The chickens on the wall brought eggs to my attention. When the sun shines through the “rideaux” that adorn our kitchen windows the chickens appear. They have no choice but to appear as they are embroidered, Noah like, in pairs, at regular intervals all over this oh so French version of curtains.
“Rideaux” are the prim, trim, lace cataracts which cover the eyes that are the windows of provincial French houses. In theory they prevent inquisitive eyes from prying, thus preserving the “liberté” of the householder: in practice they enable those inside to look out unobserved. Lace, being an openwork fabric patterned with holes, is the perfect material through which to observe, unobserved; for how else could one know exactly what one’s neighbour was doing without infringing their “liberté”, a keystone of the République.
The kitchen window acts as one of my many “studios”in and around our home. Daylight is diffused by the “rideaux” making it a perfect place to shoot pictures while I cook. The eggs, which I had just bought this morning, looked particularly special and speckled, and I quickly had one of them model a very cool little white number for me, which iconic image brought to mind the importance of this building block of nutrition. Even without having chickens in our garden, which makes us very unusual here, eggs are so readily available that I forget how how magical they can be in their transformation into countless delicious guises. Listing the possibilities would be dull fare, as lists replace the juice and pleasure with dusty facts and bland statistics.
Instead of lists , over the next few days, I’ll share with you some memories and recipes of egg dishes that will hopefully illustrate their importance to me and the pleasure that I take in simple food. An omelette and a glass of wine, if the eggs are good, the omelette baveuse and the wine crisp and fruity, is more pleasing to me than many other more complex offerings. I remember such an occasion, not long ago, when I was teaching photography to a client on a hot summer’s day. We had gone to a small riverside village and were so deeply engrossed in taking pictures that time seemed to pass imperceptibly. Time is important if one wishes to eat lunch in provincial France. Lunch starts at midday and ends two hours later. People may well be sitting in the restaurant beyond those crucial times, but the kitchen will be closed. A look at our watches told us that we were past the witching hour but our desire for something delicious drove us forward. The main thoroughfare through the village had a deserted feeling, which is not at all unusual in France, but there was a betting shop that appeared to have some signs of life. We thought it might be worthwhile going inside to make enquiries. Not surprisingly, the betting shop itself was empty but voices could be heard through a door to the side of the counter. Opening the door revealed a delightful room, set with tables and chairs, overlooking the very river bank on which we had been standing some few minutes before. A handful of people were finishing their coffee or draining the last sips of wine left in their glasses, which did not bode well. We sat down at a table that was laid and already charged with a carafe of wine and a jug of water, as is the case with restaurants serving a menu *ouvrier”. The time being twenty minutes past kitchen closing it did not seem likely that we would be enjoying anything more than a glass of wine and a beautiful view but, to our surprise, a smiling serveuse, who had just come into the room from the kitchen, came over and asked if we would like to eat. There was no question of choosing what we would like to eat, just the question as to whether we would like to eat. We gratefully thanked her and put ourselves in her hands. I can truthfully say that I have never before or since seen such a perfect plump pillow of beaten golden egg than that which she shortly brought to our table. A warmed plate was put before each of us and the omelette was cut in two revealing a meltingly soft interior, flecked with green from the finely chopped herbs, the butter oozing onto the serving plate. A plain salad of green leaves, dressed with a well seasoned vinaigrette, some fresh bread and unsalted butter were the sole accompaniments. We ate in silence, savouring the perfectly judged flavours, the wine, the sun and the view.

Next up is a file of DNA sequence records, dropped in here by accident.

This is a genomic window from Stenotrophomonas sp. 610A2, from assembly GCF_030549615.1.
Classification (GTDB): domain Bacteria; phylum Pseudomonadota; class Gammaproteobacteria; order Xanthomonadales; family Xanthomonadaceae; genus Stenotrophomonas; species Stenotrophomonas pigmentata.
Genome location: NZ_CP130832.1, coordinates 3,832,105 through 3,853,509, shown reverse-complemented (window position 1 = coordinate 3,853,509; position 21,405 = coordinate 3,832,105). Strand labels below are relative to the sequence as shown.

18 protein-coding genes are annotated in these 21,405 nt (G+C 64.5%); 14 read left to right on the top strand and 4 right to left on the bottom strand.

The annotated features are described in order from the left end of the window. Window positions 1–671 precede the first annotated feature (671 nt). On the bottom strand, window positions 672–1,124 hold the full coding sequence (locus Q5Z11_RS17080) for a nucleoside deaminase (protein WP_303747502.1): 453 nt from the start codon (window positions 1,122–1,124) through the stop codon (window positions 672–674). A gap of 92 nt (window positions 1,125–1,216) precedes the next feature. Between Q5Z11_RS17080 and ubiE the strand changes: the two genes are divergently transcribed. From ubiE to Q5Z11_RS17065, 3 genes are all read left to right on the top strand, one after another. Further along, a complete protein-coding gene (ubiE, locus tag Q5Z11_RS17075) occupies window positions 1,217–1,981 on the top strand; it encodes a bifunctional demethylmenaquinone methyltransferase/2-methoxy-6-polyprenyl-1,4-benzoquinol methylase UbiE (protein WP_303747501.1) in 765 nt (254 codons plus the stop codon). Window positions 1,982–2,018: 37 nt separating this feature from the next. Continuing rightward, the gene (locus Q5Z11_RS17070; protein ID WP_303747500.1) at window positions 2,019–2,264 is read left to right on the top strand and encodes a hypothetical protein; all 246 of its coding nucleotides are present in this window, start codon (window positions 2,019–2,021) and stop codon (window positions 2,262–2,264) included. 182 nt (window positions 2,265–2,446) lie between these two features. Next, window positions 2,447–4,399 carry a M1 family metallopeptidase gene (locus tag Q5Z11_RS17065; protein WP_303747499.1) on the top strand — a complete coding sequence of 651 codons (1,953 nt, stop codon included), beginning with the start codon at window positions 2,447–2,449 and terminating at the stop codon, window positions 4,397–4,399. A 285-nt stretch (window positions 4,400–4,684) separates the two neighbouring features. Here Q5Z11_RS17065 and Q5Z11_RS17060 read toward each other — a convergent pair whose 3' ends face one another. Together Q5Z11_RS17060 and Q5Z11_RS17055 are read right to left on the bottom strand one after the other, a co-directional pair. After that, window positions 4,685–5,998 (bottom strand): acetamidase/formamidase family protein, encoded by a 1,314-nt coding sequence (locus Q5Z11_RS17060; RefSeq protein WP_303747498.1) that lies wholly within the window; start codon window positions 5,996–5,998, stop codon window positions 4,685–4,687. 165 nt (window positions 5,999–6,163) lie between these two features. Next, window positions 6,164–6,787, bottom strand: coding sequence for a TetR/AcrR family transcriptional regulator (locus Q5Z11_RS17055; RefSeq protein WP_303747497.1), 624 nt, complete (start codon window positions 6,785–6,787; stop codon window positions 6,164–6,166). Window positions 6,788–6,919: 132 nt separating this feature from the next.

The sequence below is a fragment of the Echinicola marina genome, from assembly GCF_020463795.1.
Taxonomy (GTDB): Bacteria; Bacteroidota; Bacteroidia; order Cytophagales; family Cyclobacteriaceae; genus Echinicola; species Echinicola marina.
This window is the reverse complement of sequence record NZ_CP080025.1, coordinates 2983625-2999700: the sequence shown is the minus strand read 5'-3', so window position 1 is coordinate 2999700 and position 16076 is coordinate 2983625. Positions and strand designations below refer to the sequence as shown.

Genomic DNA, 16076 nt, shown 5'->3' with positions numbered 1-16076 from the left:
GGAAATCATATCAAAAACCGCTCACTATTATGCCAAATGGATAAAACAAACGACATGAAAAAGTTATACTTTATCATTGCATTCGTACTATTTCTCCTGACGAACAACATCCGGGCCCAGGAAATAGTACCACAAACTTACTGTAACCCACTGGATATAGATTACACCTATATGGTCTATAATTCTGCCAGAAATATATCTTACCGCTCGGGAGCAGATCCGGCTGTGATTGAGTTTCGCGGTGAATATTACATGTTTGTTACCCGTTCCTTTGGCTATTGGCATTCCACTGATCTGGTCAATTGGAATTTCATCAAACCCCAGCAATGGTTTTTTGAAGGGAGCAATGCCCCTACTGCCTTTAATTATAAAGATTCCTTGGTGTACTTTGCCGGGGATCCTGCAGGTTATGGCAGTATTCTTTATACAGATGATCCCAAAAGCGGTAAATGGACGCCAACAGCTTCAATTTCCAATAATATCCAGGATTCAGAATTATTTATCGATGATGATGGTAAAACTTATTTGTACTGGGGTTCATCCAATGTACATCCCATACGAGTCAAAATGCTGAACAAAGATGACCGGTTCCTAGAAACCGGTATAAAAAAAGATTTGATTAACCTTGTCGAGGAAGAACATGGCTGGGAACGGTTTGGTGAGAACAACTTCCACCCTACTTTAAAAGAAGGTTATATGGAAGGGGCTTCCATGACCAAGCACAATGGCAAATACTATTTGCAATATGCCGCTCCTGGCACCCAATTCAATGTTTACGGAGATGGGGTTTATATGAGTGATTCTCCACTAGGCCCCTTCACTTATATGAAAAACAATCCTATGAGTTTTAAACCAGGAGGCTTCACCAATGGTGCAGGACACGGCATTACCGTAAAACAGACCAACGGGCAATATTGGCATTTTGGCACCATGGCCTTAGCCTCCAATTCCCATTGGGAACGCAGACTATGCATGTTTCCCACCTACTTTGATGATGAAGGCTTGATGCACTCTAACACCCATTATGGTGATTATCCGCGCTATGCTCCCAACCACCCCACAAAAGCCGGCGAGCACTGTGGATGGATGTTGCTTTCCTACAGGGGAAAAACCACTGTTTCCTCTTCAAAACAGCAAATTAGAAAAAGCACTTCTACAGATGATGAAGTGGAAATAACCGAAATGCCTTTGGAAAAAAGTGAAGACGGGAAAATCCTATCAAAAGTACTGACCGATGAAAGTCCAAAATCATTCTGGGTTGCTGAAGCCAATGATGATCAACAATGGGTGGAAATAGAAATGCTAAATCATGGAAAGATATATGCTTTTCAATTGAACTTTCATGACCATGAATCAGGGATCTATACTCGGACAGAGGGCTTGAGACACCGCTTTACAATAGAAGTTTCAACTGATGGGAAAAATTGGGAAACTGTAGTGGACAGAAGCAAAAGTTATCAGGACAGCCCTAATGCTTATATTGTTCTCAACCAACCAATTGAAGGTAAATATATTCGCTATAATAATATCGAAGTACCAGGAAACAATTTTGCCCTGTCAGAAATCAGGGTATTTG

Today, I’m sharing Oeufs Meurette with you. What it lacks in obvious beauty it fully makes up in deep, rich flavour. This is a dish that I look for in good bistros. Like an omelette, it is a yardstick by which a kitchen can be judged and in the same way it will only be as good as the ingredients used, together with the care taken in each part of the preparation and the cooking. I heartily recommend that you try it, using the recipe below, from Stephane Reynaud’s “Ripailles”, which is another book that should definitely be on your shelves.